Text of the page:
The 90s were filled with a lot of animated shows that became iconic and changed television forever with most of them coming from Nickelodeon. There are many great and iconic shows I can name from "Ren and Stimpy", "Rugrats", "Rocko's Modern Life", and one of the best was "Hey Arnold!" It was a fun little slice of life show about a nine-year-old boy named Arnold Shortman and his life growing up in the neighborhood with best friend Gerald and bully Helga who also secretly has a crush on him. It was a cute and fun show and like many of the shows on the network, it was one that would be perfect for the big screen. Creator Craig Bartlett came up with a good plot for a film involving his friends on a jungle adventure, but Nickelodeon chose a plot for a TV special instead for his big-screen debut and I think it was a huge mistake because the theatrical film from 2002, "Hey Arnold! The Movie" is simply dreadful. I've seen many animated films based on shows throughout my years as a critic and this is easily one of the worst I've ever seen which is a real shame because the show is really great and fun, but this film is such a clunky mess that barely works as a film and it only made me scratch my head by the end of it.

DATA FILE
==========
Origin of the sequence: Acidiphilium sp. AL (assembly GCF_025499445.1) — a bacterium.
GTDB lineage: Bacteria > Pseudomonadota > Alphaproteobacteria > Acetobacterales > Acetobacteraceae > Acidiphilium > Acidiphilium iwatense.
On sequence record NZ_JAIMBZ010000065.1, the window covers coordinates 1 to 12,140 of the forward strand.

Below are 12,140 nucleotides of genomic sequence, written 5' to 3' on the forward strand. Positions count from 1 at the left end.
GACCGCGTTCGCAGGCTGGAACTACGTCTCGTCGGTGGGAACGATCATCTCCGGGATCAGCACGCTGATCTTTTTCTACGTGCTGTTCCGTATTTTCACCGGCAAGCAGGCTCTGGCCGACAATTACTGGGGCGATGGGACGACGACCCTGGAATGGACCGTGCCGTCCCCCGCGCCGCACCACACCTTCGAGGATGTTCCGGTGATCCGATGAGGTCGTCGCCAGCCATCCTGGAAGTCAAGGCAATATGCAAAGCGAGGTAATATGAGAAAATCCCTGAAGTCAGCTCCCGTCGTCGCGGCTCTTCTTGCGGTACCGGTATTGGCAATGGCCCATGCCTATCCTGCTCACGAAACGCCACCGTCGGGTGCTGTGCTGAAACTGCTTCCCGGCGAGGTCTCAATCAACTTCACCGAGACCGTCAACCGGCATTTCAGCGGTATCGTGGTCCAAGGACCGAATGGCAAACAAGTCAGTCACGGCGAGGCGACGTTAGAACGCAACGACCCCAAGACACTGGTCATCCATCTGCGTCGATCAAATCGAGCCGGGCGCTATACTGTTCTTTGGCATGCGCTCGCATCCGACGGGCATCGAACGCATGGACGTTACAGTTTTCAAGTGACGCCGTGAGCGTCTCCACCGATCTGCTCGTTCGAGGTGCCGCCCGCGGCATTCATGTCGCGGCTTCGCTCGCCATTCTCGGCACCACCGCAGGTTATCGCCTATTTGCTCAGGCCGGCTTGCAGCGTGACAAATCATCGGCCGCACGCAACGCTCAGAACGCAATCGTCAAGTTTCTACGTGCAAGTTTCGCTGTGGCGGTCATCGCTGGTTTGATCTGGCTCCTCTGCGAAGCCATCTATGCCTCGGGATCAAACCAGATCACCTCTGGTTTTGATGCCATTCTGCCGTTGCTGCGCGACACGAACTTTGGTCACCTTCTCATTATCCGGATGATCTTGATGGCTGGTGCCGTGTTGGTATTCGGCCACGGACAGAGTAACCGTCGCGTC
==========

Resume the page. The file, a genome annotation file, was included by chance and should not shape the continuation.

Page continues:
Arnold (Spencer Klein) and his friend Gerald (Jamil Walker Smith) are in a dilemma. After coming home from a basketball game, they have learned that Arnold's neighborhood is on the verge of a chopping block when they learn that the company FutureTech Industries led by CEO Scheck (Paul Sorvino) is planning on tearing down the neighborhood and planning to turn the area into a shopping mall. Arnold is unhappy with this news and he along with his friends except for local bully Helga (Francesca Marie Smith) try to protest the demolition with no success. With the clock ticking down, Arnold soon discovers from his grandfather (Dan Castellaneta) that the neighborhood is part of a historic area thanks to something called the "tomato incident". With the news, Arnold and Gerald soon team up to figure out how to prove the neighborhood is a historic area and stop Scheck from tearing it down while getting tips and hits from a secret person named Deep Voice. I'm sure you can figure out the rest of the film from there.